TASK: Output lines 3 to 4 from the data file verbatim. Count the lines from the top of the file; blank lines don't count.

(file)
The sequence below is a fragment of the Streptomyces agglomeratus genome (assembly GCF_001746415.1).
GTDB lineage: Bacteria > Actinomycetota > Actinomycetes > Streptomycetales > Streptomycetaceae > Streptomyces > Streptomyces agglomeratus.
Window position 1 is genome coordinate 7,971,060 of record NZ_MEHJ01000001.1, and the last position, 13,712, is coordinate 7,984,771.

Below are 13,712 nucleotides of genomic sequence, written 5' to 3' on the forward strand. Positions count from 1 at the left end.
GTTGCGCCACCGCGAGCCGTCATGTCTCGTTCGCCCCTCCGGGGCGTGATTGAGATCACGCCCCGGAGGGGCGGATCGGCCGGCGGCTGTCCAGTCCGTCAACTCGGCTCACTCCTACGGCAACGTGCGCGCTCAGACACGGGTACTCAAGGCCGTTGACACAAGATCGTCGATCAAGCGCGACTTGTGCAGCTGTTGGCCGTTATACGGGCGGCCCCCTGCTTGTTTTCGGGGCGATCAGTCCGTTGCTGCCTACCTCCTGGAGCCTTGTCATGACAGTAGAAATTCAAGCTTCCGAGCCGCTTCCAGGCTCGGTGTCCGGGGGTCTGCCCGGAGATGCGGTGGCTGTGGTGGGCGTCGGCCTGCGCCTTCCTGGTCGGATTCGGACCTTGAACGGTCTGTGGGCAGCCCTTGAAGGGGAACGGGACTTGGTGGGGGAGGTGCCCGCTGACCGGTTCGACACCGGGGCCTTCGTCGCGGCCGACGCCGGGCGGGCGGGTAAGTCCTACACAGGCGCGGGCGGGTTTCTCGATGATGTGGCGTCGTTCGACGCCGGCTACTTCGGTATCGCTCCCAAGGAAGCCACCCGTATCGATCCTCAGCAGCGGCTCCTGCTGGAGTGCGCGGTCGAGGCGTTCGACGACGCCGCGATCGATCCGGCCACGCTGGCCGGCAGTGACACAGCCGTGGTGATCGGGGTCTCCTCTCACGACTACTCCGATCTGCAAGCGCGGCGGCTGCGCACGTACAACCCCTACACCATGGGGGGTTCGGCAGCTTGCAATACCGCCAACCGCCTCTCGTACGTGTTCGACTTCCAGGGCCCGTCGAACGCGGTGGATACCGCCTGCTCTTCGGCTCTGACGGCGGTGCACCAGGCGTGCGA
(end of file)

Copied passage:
Window position 1 is genome coordinate 7,971,060 of record NZ_MEHJ01000001.1, and the last position, 13,712, is coordinate 7,984,771.

Below are 13,712 nucleotides of genomic sequence, written 5' to 3' on the forward strand. Positions count from 1 at the left end.